This is an archive for open letters and declarations, illustrations, treatises, opinion pieces, interviews and videos that support the orthodox Catholic position on the so-called "Reproductive Health Law" passed by the Philippine Legislature and signed into law in December 2012.
(NB: Inclusion of a given piece in this blog-archive neither necessarily signifies the blog owner's agreement with all of its assertions, nor does it mean that he endorses it as completely accurate or precise.)
NOTE TO ALL READERS
Starting September 8, 2012, anonymous comments -- whether for or against the RH bill -- will no longer be permitted on this blog.
One of the basic objections of the CBCP to the RH bill is the secularistic mindset underlying the bill. What that means is that the bill practically excludes the spiritual and theistic dimension of human beings and disregards moral considerations in its proposals. This is already shown by its proposal to provide “medically safe, legal, accessible, affordable and effective reproductive health care services and supplies” to the people especially the poor and marginalized (Sec. 3, d). Note the absence of the adjective “ethical” to describe the reproductive health care services and supplies to be provided. Ethical considerations are left out, and the only qualities considered are “medically safe, legal, accessible, affordable and effective” The bill is amoral and is not concerned whether the services and supplies it will provide the people are moral or ethical. Now don’t tell me that when it comes to medicine and what are to be supplied to the people as “essential medicines” morality or ethics should in no way be involved.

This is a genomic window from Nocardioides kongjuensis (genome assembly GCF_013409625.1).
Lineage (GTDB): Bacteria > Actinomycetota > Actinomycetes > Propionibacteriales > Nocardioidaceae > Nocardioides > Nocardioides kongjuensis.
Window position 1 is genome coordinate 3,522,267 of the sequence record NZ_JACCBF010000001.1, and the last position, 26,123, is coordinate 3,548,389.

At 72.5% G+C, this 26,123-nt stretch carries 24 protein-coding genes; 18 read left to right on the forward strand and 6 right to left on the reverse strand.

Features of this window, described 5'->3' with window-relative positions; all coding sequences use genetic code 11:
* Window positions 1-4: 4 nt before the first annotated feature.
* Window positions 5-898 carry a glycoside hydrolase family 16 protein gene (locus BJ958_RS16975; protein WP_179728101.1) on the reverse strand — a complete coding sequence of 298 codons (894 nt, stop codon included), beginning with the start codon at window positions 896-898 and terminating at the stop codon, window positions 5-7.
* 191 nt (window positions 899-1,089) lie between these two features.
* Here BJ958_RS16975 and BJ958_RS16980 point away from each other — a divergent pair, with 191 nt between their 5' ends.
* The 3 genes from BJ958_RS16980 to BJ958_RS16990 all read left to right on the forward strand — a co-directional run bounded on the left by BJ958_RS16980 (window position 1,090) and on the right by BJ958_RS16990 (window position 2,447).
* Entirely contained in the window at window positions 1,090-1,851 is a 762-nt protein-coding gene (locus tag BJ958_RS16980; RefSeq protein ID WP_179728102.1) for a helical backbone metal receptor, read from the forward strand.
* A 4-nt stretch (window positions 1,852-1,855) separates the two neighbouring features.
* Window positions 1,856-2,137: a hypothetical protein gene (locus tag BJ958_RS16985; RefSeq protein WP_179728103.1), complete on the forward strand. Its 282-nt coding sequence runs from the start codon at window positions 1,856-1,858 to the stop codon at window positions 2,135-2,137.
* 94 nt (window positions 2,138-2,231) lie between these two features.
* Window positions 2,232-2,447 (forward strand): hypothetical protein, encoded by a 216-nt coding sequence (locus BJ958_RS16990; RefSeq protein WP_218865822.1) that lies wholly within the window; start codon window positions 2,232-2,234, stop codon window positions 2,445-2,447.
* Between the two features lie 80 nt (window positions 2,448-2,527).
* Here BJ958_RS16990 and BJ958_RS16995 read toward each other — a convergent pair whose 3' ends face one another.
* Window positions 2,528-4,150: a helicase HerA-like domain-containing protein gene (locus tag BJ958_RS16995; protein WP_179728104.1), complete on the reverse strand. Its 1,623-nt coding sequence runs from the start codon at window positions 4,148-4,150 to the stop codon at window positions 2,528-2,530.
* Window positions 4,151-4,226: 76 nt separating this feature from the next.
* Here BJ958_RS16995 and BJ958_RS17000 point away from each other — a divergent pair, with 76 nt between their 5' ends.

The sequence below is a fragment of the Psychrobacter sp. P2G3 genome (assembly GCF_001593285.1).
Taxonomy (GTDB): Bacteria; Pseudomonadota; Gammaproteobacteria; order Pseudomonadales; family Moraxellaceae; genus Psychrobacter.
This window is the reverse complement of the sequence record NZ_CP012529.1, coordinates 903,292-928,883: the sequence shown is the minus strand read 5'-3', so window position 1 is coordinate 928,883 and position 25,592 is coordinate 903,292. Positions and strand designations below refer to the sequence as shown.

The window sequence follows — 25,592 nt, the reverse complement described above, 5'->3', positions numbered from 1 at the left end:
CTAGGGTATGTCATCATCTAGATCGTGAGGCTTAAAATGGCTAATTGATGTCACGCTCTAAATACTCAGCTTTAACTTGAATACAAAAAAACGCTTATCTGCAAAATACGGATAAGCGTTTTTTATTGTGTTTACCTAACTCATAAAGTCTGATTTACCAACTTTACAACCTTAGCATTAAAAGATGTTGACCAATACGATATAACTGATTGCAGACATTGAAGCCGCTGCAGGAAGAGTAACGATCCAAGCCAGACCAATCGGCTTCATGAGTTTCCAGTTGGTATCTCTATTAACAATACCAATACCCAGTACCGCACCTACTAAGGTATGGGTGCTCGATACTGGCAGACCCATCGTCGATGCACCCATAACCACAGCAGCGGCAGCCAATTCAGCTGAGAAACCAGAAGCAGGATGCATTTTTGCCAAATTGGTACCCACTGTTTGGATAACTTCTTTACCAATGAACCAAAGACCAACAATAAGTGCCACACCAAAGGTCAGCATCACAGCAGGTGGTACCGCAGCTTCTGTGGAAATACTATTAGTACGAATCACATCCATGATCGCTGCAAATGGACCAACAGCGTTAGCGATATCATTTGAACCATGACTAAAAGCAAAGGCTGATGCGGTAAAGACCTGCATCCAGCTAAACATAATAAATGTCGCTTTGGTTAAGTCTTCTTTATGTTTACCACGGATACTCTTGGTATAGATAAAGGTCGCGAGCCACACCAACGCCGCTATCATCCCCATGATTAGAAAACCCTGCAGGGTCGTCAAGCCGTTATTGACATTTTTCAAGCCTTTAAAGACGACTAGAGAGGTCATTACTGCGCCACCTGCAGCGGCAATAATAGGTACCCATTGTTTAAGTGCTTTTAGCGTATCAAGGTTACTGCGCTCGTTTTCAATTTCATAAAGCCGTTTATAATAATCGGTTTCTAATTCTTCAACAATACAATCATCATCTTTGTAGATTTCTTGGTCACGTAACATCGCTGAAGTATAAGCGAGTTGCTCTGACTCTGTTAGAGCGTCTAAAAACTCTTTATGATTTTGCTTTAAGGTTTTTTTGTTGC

Another manifestation of this secularistic mentality underlying the bill is the reported refusal of the bill’s chief sponsor, Cong. Edcel Lagman to accept questions that involve God in the discussion. This was supposed to have prompted Cong. Pablo Garcia to remark that the Bicolano Congressman was allergic to God. I did not see the exchange personally, but if the report I read is accurate, it would indeed be strange that a congressman from Bicol, a region noted for its religiosity, and a lawmaker who adheres to the Philippine Constitution which invokes the aid of Almighty God in its preamble, should try to exclude God from the discussion of a projected law intended for the Filipino people whose psychology (according to Dr. Lourdes Quisumbing) is essentially religious. In the setting of Philippine culture you cannot argue in such a way that God is practically excluded from consideration.
Before we Filipinos swallow anything, especially if it is supported by foreign funding and ideology (as seems to be the case with the present RH bill), we must first of all verify if what is proposed agrees with our culture. We may be just surrendering our soul in exchange for promised aid.
One other argument submitted by the proponents of the RH bill is the fact that other countries with a Catholic majority have already accepted what is being proposed by the present RH bill. The answer to that is a simple: “If they have gone the wrong way, why should we follow them?” The Popes have been lamenting this slide of many Catholic countries to secularism. We should be proud that we have bucked the trend to a great extent.
Many of our people, even perhaps the majority of our congressmen and congresswomen, admire Blessed Pope John Paul II. They rejoiced with the rest of the Catholic world when the late pontiff was beatified recently. Yet do they realize that Blessed Pope John Paul II rejected the propagation by governments of contraceptives and abortifacients to solve the population problem where it occurs? One can read his stand very clearly stated in his apostolic exhortation, “Evangelium Vitae,” no. 60. It would be pathetic for a Catholic lawmaker to claim to be a Catholic and to admire Blessed Pope John Paul II and then not take seriously what he taught authoritatively.